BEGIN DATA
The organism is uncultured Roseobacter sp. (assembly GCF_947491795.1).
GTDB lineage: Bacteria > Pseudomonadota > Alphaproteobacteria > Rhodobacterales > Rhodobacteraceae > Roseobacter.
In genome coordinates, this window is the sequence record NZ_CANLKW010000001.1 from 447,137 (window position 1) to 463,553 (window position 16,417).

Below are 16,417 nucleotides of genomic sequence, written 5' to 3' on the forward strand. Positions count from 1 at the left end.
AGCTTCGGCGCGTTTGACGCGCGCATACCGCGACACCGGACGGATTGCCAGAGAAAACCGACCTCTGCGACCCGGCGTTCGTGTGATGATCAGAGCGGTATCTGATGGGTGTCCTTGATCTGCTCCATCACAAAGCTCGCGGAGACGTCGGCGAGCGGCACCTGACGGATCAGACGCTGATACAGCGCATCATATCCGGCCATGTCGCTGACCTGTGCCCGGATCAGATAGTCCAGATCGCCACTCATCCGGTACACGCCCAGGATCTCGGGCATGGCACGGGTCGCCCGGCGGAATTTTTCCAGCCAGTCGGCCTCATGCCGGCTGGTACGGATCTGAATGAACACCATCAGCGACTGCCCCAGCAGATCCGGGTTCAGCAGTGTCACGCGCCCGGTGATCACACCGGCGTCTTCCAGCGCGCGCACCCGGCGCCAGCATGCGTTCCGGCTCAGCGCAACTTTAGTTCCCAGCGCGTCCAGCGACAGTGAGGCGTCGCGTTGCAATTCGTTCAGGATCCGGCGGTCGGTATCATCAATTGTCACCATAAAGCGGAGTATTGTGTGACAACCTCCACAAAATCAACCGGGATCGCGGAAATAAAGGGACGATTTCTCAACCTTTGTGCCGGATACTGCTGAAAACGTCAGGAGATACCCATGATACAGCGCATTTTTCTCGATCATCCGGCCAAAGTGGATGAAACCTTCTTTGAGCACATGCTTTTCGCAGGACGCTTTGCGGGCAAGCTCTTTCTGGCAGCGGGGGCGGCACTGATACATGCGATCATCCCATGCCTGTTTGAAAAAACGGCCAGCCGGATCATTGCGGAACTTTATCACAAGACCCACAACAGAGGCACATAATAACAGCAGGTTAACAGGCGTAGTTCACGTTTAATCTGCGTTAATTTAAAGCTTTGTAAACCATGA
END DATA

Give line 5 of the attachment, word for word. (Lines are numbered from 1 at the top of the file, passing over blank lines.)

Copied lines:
AGCTTCGGCGCGTTTGACGCGCGCATACCGCGACACCGGACGGATTGCCAGAGAAAACCGACCTCTGCGACCCGGCGTTCGTGTGATGATCAGAGCGGTATCTGATGGGTGTCCTTGATCTGCTCCATCACAAAGCTCGCGGAGACGTCGGCGAGCGGCACCTGACGGATCAGACGCTGATACAGCGCATCATATCCGGCCATGTCGCTGACCTGTGCCCGGATCAGATAGTCCAGATCGCCACTCATCCGGTACACGCCCAGGATCTCGGGCATGGCACGGGTCGCCCGGCGGAATTTTTCCAGCCAGTCGGCCTCATGCCGGCTGGTACGGATCTGAATGAACACCATCAGCGACTGCCCCAGCAGATCCGGGTTCAGCAGTGTCACGCGCCCGGTGATCACACCGGCGTCTTCCAGCGCGCGCACCCGGCGCCAGCATGCGTTCCGGCTCAGCGCAACTTTAGTTCCCAGCGCGTCCAGCGACAGTGAGGCGTCGCGTTGCAATTCGTTCAGGATCCGGCGGTCGGTATCATCAATTGTCACCATAAAGCGGAGTATTGTGTGACAACCTCCACAAAATCAACCGGGATCGCGGAAATAAAGGGACGATTTCTCAACCTTTGTGCCGGATACTGCTGAAAACGTCAGGAGATACCCATGATACAGCGCATTTTTCTCGATCATCCGGCCAAAGTGGATGAAACCTTCTTTGAGCACATGCTTTTCGCAGGACGCTTTGCGGGCAAGCTCTTTCTGGCAGCGGGGGCGGCACTGATACATGCGATCATCCCATGCCTGTTTGAAAAAACGGCCAGCCGGATCATTGCGGAACTTTATCACAAGACCCACAACAGAGGCACATAATAACAGCAGGTTAACAGGCGTAGTTCACGTTTAATCTGCGTTAATTTAAAGCTTTGTAAACCATGA